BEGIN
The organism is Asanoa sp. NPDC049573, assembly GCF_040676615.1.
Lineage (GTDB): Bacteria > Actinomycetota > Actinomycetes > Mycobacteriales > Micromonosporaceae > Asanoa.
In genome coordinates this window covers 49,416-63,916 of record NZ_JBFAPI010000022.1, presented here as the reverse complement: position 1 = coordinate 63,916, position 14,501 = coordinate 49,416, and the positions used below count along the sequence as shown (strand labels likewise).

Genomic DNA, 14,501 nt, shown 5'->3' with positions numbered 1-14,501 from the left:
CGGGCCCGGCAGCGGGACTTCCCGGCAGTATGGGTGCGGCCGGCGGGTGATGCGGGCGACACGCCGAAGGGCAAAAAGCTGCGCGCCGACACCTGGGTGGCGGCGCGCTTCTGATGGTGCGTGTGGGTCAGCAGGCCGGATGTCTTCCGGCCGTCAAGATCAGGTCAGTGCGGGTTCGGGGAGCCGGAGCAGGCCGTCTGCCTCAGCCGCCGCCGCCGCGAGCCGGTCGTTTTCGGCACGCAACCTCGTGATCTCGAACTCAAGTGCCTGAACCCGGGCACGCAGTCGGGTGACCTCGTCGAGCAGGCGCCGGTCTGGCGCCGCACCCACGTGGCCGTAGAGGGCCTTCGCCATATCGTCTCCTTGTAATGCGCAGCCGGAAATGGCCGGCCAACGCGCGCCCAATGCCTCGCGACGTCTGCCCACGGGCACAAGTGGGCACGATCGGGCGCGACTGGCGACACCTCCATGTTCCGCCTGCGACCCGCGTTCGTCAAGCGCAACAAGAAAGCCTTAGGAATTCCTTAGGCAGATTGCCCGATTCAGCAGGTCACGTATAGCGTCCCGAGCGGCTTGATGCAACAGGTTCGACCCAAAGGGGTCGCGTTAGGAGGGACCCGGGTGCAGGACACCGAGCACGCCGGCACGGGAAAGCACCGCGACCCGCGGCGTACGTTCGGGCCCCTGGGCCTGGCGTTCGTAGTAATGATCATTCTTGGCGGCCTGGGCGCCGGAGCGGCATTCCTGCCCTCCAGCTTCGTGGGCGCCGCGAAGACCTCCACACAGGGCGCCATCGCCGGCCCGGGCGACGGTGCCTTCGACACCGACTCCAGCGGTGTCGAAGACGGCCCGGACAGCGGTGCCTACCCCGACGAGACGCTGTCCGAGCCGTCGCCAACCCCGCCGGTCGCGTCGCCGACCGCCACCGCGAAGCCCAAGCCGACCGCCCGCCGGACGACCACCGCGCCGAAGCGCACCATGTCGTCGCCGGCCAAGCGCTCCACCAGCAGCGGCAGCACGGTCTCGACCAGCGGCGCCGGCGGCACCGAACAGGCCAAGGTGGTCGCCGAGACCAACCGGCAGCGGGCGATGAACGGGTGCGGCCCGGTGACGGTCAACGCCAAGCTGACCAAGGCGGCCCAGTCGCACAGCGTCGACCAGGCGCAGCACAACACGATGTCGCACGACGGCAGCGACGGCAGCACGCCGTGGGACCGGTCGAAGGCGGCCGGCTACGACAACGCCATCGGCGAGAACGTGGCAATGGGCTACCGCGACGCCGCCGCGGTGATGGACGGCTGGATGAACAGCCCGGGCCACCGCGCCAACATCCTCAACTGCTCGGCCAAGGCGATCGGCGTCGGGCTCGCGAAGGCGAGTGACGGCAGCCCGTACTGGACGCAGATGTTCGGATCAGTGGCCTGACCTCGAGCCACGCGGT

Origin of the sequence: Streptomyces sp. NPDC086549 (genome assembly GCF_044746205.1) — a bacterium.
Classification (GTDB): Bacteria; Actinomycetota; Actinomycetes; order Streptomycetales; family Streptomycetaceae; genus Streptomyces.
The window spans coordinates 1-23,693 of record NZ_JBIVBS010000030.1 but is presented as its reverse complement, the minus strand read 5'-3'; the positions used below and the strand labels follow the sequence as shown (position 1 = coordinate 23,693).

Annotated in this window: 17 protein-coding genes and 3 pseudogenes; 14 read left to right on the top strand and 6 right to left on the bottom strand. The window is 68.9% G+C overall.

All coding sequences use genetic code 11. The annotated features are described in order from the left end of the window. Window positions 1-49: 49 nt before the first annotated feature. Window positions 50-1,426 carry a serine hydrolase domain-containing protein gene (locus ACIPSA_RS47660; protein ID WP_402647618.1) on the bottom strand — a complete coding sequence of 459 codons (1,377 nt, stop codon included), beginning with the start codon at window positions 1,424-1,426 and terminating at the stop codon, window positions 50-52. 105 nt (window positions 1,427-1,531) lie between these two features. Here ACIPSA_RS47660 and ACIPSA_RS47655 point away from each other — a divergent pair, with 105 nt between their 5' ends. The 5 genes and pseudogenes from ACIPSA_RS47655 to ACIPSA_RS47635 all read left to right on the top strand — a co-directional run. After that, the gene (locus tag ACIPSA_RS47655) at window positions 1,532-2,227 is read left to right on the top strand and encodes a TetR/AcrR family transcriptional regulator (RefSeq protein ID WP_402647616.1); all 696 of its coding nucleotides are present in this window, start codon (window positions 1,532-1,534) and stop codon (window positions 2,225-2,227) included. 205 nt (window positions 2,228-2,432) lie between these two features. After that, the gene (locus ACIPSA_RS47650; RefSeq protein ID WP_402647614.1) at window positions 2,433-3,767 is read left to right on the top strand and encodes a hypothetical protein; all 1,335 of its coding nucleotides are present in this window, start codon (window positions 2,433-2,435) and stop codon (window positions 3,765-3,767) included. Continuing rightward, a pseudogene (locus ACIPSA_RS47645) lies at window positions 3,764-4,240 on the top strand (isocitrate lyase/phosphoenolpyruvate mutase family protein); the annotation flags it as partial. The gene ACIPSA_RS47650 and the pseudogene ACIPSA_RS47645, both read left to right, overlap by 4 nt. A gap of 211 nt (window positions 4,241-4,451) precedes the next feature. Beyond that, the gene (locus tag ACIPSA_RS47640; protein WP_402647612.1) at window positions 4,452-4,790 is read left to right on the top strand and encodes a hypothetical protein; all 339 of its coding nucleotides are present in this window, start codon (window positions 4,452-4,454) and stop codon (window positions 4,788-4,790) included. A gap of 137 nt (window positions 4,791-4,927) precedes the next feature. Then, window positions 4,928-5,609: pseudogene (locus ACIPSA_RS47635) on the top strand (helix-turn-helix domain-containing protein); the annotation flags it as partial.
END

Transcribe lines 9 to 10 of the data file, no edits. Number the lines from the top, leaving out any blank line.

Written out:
Annotated in this window: 17 protein-coding genes and 3 pseudogenes; 14 read left to right on the top strand and 6 right to left on the bottom strand. The window is 68.9% G+C overall.

All coding sequences use genetic code 11. The annotated features are described in order from the left end of the window. Window positions 1-49: 49 nt before the first annotated feature. Window positions 50-1,426 carry a serine hydrolase domain-containing protein gene (locus ACIPSA_RS47660; protein ID WP_402647618.1) on the bottom strand — a complete coding sequence of 459 codons (1,377 nt, stop codon included), beginning with the start codon at window positions 1,424-1,426 and terminating at the stop codon, window positions 50-52. 105 nt (window positions 1,427-1,531) lie between these two features. Here ACIPSA_RS47660 and ACIPSA_RS47655 point away from each other — a divergent pair, with 105 nt between their 5' ends. The 5 genes and pseudogenes from ACIPSA_RS47655 to ACIPSA_RS47635 all read left to right on the top strand — a co-directional run. After that, the gene (locus tag ACIPSA_RS47655) at window positions 1,532-2,227 is read left to right on the top strand and encodes a TetR/AcrR family transcriptional regulator (RefSeq protein ID WP_402647616.1); all 696 of its coding nucleotides are present in this window, start codon (window positions 1,532-1,534) and stop codon (window positions 2,225-2,227) included. 205 nt (window positions 2,228-2,432) lie between these two features. After that, the gene (locus ACIPSA_RS47650; RefSeq protein ID WP_402647614.1) at window positions 2,433-3,767 is read left to right on the top strand and encodes a hypothetical protein; all 1,335 of its coding nucleotides are present in this window, start codon (window positions 2,433-2,435) and stop codon (window positions 3,765-3,767) included. Continuing rightward, a pseudogene (locus ACIPSA_RS47645) lies at window positions 3,764-4,240 on the top strand (isocitrate lyase/phosphoenolpyruvate mutase family protein); the annotation flags it as partial. The gene ACIPSA_RS47650 and the pseudogene ACIPSA_RS47645, both read left to right, overlap by 4 nt. A gap of 211 nt (window positions 4,241-4,451) precedes the next feature. Beyond that, the gene (locus tag ACIPSA_RS47640; protein WP_402647612.1) at window positions 4,452-4,790 is read left to right on the top strand and encodes a hypothetical protein; all 339 of its coding nucleotides are present in this window, start codon (window positions 4,452-4,454) and stop codon (window positions 4,788-4,790) included. A gap of 137 nt (window positions 4,791-4,927) precedes the next feature. Then, window positions 4,928-5,609: pseudogene (locus ACIPSA_RS47635) on the top strand (helix-turn-helix domain-containing protein); the annotation flags it as partial.